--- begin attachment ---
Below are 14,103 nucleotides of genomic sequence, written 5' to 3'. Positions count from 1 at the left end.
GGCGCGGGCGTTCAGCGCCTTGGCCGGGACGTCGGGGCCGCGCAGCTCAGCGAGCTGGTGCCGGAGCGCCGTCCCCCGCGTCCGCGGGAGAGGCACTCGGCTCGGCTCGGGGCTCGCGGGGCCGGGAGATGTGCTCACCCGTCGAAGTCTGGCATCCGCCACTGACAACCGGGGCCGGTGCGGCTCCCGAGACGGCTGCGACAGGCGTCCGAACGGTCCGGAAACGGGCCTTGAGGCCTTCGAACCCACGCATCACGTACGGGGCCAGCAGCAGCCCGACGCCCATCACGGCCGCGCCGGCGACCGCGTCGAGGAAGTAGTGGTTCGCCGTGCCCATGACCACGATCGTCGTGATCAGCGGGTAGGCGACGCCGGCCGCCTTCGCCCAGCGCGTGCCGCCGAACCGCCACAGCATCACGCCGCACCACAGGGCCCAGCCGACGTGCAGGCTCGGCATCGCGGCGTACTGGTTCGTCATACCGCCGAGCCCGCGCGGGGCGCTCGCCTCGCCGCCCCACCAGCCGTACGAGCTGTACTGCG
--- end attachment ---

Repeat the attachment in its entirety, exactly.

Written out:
Below are 14,103 nucleotides of genomic sequence, written 5' to 3'. Positions count from 1 at the left end.
GGCGCGGGCGTTCAGCGCCTTGGCCGGGACGTCGGGGCCGCGCAGCTCAGCGAGCTGGTGCCGGAGCGCCGTCCCCCGCGTCCGCGGGAGAGGCACTCGGCTCGGCTCGGGGCTCGCGGGGCCGGGAGATGTGCTCACCCGTCGAAGTCTGGCATCCGCCACTGACAACCGGGGCCGGTGCGGCTCCCGAGACGGCTGCGACAGGCGTCCGAACGGTCCGGAAACGGGCCTTGAGGCCTTCGAACCCACGCATCACGTACGGGGCCAGCAGCAGCCCGACGCCCATCACGGCCGCGCCGGCGACCGCGTCGAGGAAGTAGTGGTTCGCCGTGCCCATGACCACGATCGTCGTGATCAGCGGGTAGGCGACGCCGGCCGCCTTCGCCCAGCGCGTGCCGCCGAACCGCCACAGCATCACGCCGCACCACAGGGCCCAGCCGACGTGCAGGCTCGGCATCGCGGCGTACTGGTTCGTCATACCGCCGAGCCCGCGCGGGGCGCTCGCCTCGCCGCCCCACCAGCCGTACGAGCTGTACTGCG